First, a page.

Much to celebrate. Granddaughter Arianna’s graduation from Brown University. (See below for photo of the gorgeous young woman). Equally gorgeous granddaughter Sofia’s birthday and homecoming from France. BSK’s birthday (and the end of BSK’s maarathon feat of motoring). Daughter Lesley R., a creative dynamo in the kitchen (and in her professional career) was the majordomo of a sumptuous feast. A number of friends and neighbors were invited. All were dazzled by the buffet: Sliced Italian sausage; San Daniele ham wrapped around breadsticks; a room temperature salad of penne, roasted eggplant, tomatoes, anchovies and capers; mozzarella and tomatoes drizzled with extra virgin Italian olive oil; a cheese platter with grapes and superb Seven Stars bread. Pre-feast Tito’s vodka for HG. Prosecco, beer, white wine, red wine complemented the food. Lesley R. dazzled HG with Vietnamese Bahn Mi sandwiches. She marinated flank steak in Vietnamese fish sauce and other ingredients. Made a slaw of cabbage, pickled radishes in a Vietnamese dressing. Soft rolls smeared with Sriracha/Mayonnaise. Thin slices of the roasted steak. A layer of slaw. A sandwich that was a flavor explosion. Nearby neighbors (who are also close friends) arrived with their son and daughter. The lady is of Armenian extraction and a distinguished cook (among many other talents). She made two dishes that made HG wonder at the glories of Armenian cuisine: A savory dip known as “Muhammahrah” and a molded bulgur salad called “Ich” (Yes, the spelling is correct). Her son baked a great Key lime pie and another neighbor contributed a tasty strawberry rhubarb pie. Daughter made a big bowl of whipped cream. Husband? Supervised the music that enhanced the festivities. HG finished this perfect day of food, drink and love by watching the Warriors (HG is in awe of their ball movement) while sipping flutes of icy Limoncello. The painter and social figure Gerald Murphy (A friend of Fitzgerald, Hemingway, Picasso and other creative forces) said: “Living well is the best revenge.” HG presumes the revenge is aimed at the brevity of our time on earth and the inevitable pains and distresses of life. HG agrees. With aid of BSK and HG’s wondrous family, HG takes revenge daily.



December 30th, 2015 § 0 comments § permalink

HG is a passionate devourer of noodles in all their varied forms: Italian pasta, Japanese ramen; Chinese egg and rice noodles (plus rice sticks and cellophane noodles). Also, plain old all-American egg noodles. HG’s Mom would often delight the growing youngster with excellent noodle dishes. “Lukshen kugel” (A baked dish of noodles, onions, garlic and chicken fat. Galician Jews made this dish with sugar and cinnamon. Feh!!). Egg noodles with butter and old fashioned “pot’ cheese. (Still a favorite HG breakfast). Hearty chicken soup with home made noodles. When HG discovered the cheap Chinese restaurants of HG’s youth, Lo Mein became a favorite. HG’s Chinese noodle repertoire expanded to Chow Fun, fiery Chengdu noodles that numbed HG’s lips, fried noodles Singapore- style etc. Japanese ramen is hard to find near HG’s Santa Fe County home. (A good ramen bar opened, made HG happy, closed. Owner moved the eatery to Seattle). HG makes do with Korean (very spicy) instant ramen mixed with Kimchi. Of course, nothing is better than Italian pasta in its almost infinite forms. Number one is BSK’s perfectly prepared spaghetti with virgin olive oil, garlic, parsley and red pepper flakes (Sometimes BSK adds anchovies which dissolve in the sauce). A runner up is linguine with clams followed by spaghetti carbonara. And, that’s followed by trenette with pesto. HG could go on and on. When feeling sickly, HG is heartened by a bowl of chicken broth mixed with beaten egg, parmesan cheese and pasta in a very tiny form–Orzo. No, HG has not forgotten papardelle with ragu, that lush sauce of long simmered meat, tomatoes, carrots, onions, etc.. That’s what Lesley R. prepared for dinner last night accompanied by a huge green salad. Finished withe cheese and fruit. HG indulged in a dessert of Pandoro with whipped cream as did Massimo R. There was a gift bottle of cognac on the table and the Profesore doused his Pandoro with a goodly pour of that magic liquid, creating an Italian version of Baba au Rhum.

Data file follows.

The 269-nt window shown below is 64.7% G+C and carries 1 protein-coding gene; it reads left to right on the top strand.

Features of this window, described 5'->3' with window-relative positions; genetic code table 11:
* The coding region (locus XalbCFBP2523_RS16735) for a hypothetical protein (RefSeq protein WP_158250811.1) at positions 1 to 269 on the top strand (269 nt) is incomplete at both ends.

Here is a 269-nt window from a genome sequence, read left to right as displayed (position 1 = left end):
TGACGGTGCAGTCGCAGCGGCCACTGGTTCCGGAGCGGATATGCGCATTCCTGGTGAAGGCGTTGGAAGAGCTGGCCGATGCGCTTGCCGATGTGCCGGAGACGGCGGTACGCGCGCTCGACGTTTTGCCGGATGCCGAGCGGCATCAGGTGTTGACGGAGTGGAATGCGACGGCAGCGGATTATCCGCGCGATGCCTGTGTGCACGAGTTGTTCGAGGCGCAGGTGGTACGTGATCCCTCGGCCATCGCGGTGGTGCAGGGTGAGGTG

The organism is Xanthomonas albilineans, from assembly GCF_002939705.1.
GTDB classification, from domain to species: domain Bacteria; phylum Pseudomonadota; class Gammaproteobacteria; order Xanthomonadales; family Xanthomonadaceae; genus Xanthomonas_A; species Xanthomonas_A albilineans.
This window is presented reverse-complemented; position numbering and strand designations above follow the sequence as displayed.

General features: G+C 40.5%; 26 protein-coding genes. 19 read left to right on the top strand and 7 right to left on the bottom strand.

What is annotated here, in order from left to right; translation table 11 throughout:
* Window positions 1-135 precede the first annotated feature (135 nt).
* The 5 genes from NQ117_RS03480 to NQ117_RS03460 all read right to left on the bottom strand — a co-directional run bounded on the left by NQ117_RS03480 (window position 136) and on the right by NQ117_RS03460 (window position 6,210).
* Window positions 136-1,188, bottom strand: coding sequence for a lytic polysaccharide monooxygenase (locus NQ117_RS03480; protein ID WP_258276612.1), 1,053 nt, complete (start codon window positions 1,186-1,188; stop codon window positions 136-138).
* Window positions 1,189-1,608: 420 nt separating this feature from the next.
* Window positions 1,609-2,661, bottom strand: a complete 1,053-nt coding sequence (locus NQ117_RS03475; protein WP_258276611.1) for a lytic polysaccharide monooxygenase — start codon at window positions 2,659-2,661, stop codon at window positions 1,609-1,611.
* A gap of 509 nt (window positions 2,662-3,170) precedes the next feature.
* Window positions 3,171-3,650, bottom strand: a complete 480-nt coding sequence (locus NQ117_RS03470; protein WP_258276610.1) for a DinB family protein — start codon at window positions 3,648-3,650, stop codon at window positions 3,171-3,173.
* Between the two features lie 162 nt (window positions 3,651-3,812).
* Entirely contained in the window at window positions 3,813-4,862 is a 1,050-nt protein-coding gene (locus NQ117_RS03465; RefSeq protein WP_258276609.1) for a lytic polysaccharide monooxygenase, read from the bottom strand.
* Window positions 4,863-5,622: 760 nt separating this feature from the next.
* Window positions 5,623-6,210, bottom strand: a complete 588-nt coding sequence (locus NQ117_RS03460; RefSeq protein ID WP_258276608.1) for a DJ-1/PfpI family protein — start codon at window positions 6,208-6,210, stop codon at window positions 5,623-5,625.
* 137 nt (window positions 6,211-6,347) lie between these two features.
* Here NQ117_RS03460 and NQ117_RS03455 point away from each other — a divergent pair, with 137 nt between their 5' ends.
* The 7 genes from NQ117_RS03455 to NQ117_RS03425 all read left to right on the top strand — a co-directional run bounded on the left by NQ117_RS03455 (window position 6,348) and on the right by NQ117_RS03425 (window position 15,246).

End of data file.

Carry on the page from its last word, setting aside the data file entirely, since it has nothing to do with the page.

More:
Better Than Burgers

December 26th, 2015 § 0 comments § permalink

Kefte. Kefta. Kofta. Keftedes. Called by many names in the Middle East, Greece and the Maghreb, these are fat, cigar shaped rectangles of ground lamb. They are a favorite street food in many cities, grilled over charcoal and permeating the air with savory fumes. The ground lamb is usually mixed with chopped or grated onion, garlic, mint and a variety of spices. Sometimes a beaten egg is added to bind the mixture (A Greek version adds white bread moistened with milk). BSK and Lesley R. toss in some pignolia nuts for added crunch. The cooking technique is browning the Kefte stove top and finishing in the oven.The result is a nice balance between crisp exterior and lush, juicy, slightly pink interior. Better than burgers. BSK often serves Kefte with Israeli couscous and roasted Japanese eggplant. HG makes a sauce of Greek yogurt and sour cream, much grated garlic, olive oil, lemon juice, cumin, zaatar, Aleppo pepper, sumac and smoked Spanish paprika. Rather exuberant. Warm pita with olive oil and zaatar is a nice accompaniment. Lesley R. made a lovely platter of Kefte last night with couscous and eggplant. She added tahini to the the yogurt sauce. Interesting variation. The Eastern European/Jewish version of Kefte is Carnezlach. Beef, not lamb. Heavy on garlic and onion. A staple in the long gone “Romanian broilings” restaurants of New York’s once Jewish working class neighborhood of the Lower East Side. (You can still eat them at schmaltz heaven Sammy’s Romanian on Chrystie Street). Last night’s meal ended with a wonderful surprise. Young college student Raphie, a friend and neighbor, celebrated Gorgeous Granddaughter Sofia’s Christmas homecoming by baking a key lime pie. Served with scoops of Raphie’s lush fresh whipped cream, it was the best dessert HG has had in years. Greedy HG had to be wrestled away from the table.


Bad. Good. Best.

December 22nd, 2015 § 2 comments § permalink